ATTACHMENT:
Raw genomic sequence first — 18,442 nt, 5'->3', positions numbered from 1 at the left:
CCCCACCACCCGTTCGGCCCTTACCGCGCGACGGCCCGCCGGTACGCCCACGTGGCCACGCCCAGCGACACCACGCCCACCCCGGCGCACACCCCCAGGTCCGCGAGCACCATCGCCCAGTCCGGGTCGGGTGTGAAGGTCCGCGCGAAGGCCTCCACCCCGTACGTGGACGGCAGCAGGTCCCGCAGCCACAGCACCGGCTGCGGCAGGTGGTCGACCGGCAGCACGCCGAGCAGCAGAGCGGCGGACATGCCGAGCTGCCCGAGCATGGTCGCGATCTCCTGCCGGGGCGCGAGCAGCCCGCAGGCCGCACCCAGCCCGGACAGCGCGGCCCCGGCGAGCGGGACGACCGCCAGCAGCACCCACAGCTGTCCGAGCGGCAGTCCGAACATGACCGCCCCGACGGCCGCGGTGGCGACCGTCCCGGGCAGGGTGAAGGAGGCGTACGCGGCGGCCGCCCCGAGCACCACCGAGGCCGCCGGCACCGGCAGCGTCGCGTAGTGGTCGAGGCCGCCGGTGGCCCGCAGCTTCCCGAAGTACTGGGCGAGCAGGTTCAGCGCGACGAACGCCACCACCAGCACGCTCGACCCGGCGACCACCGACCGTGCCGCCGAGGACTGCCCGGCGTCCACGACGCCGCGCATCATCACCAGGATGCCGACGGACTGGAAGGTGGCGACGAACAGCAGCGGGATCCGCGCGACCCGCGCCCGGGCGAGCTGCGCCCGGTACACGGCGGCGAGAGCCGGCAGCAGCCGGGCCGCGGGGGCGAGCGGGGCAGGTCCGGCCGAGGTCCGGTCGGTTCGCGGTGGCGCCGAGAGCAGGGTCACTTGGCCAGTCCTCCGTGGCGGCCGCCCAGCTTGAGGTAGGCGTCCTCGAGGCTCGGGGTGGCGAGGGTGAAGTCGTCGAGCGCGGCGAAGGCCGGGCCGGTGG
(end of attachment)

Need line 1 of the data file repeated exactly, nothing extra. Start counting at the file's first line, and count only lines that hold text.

Raw genomic sequence first — 18,442 nt, 5'->3', positions numbered from 1 at the left: